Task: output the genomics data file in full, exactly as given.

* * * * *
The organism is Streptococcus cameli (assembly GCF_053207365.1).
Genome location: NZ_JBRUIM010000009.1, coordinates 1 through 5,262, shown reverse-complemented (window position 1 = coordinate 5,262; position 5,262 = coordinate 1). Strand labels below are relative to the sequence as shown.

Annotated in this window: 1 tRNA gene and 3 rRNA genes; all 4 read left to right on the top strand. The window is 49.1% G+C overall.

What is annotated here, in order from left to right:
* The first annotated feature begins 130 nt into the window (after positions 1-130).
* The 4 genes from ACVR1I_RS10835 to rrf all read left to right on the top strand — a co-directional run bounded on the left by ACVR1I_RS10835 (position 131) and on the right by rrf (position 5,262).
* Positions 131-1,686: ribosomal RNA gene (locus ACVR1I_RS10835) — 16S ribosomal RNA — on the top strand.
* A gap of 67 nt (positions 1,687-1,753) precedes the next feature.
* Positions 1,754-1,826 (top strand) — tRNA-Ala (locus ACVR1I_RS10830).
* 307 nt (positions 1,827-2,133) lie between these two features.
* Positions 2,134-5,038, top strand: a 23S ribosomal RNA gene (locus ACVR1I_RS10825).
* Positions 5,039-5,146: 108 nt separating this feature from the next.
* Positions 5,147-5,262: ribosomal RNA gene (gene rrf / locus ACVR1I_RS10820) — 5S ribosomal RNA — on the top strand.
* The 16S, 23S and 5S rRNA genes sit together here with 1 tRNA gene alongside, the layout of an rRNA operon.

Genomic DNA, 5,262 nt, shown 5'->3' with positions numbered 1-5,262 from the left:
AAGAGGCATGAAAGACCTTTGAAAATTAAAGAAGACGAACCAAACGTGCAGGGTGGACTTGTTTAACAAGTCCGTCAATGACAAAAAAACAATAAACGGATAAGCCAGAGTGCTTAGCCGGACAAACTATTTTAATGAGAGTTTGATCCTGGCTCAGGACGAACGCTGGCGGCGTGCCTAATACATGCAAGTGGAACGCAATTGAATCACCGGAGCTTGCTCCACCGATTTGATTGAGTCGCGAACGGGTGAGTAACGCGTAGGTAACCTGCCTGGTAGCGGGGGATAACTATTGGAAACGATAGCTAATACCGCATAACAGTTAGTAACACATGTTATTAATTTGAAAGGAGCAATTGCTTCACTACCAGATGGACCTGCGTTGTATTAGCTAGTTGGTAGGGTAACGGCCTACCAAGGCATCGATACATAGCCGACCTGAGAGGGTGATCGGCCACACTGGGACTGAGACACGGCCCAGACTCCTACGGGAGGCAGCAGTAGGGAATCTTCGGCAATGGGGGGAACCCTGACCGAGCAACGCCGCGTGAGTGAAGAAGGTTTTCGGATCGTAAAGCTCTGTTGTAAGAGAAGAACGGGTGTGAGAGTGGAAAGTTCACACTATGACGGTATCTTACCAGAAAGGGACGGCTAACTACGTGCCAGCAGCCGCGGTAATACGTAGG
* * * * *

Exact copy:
The organism is Streptococcus cameli (assembly GCF_053207365.1).
Genome location: NZ_JBRUIM010000009.1, coordinates 1 through 5,262, shown reverse-complemented (window position 1 = coordinate 5,262; position 5,262 = coordinate 1). Strand labels below are relative to the sequence as shown.

Annotated in this window: 1 tRNA gene and 3 rRNA genes; all 4 read left to right on the top strand. The window is 49.1% G+C overall.

What is annotated here, in order from left to right:
* The first annotated feature begins 130 nt into the window (after positions 1-130).
* The 4 genes from ACVR1I_RS10835 to rrf all read left to right on the top strand — a co-directional run bounded on the left by ACVR1I_RS10835 (position 131) and on the right by rrf (position 5,262).
* Positions 131-1,686: ribosomal RNA gene (locus ACVR1I_RS10835) — 16S ribosomal RNA — on the top strand.
* A gap of 67 nt (positions 1,687-1,753) precedes the next feature.
* Positions 1,754-1,826 (top strand) — tRNA-Ala (locus ACVR1I_RS10830).
* 307 nt (positions 1,827-2,133) lie between these two features.
* Positions 2,134-5,038, top strand: a 23S ribosomal RNA gene (locus ACVR1I_RS10825).
* Positions 5,039-5,146: 108 nt separating this feature from the next.
* Positions 5,147-5,262: ribosomal RNA gene (gene rrf / locus ACVR1I_RS10820) — 5S ribosomal RNA — on the top strand.
* The 16S, 23S and 5S rRNA genes sit together here with 1 tRNA gene alongside, the layout of an rRNA operon.

Genomic DNA, 5,262 nt, shown 5'->3' with positions numbered 1-5,262 from the left:
AAGAGGCATGAAAGACCTTTGAAAATTAAAGAAGACGAACCAAACGTGCAGGGTGGACTTGTTTAACAAGTCCGTCAATGACAAAAAAACAATAAACGGATAAGCCAGAGTGCTTAGCCGGACAAACTATTTTAATGAGAGTTTGATCCTGGCTCAGGACGAACGCTGGCGGCGTGCCTAATACATGCAAGTGGAACGCAATTGAATCACCGGAGCTTGCTCCACCGATTTGATTGAGTCGCGAACGGGTGAGTAACGCGTAGGTAACCTGCCTGGTAGCGGGGGATAACTATTGGAAACGATAGCTAATACCGCATAACAGTTAGTAACACATGTTATTAATTTGAAAGGAGCAATTGCTTCACTACCAGATGGACCTGCGTTGTATTAGCTAGTTGGTAGGGTAACGGCCTACCAAGGCATCGATACATAGCCGACCTGAGAGGGTGATCGGCCACACTGGGACTGAGACACGGCCCAGACTCCTACGGGAGGCAGCAGTAGGGAATCTTCGGCAATGGGGGGAACCCTGACCGAGCAACGCCGCGTGAGTGAAGAAGGTTTTCGGATCGTAAAGCTCTGTTGTAAGAGAAGAACGGGTGTGAGAGTGGAAAGTTCACACTATGACGGTATCTTACCAGAAAGGGACGGCTAACTACGTGCCAGCAGCCGCGGTAATACGTAGG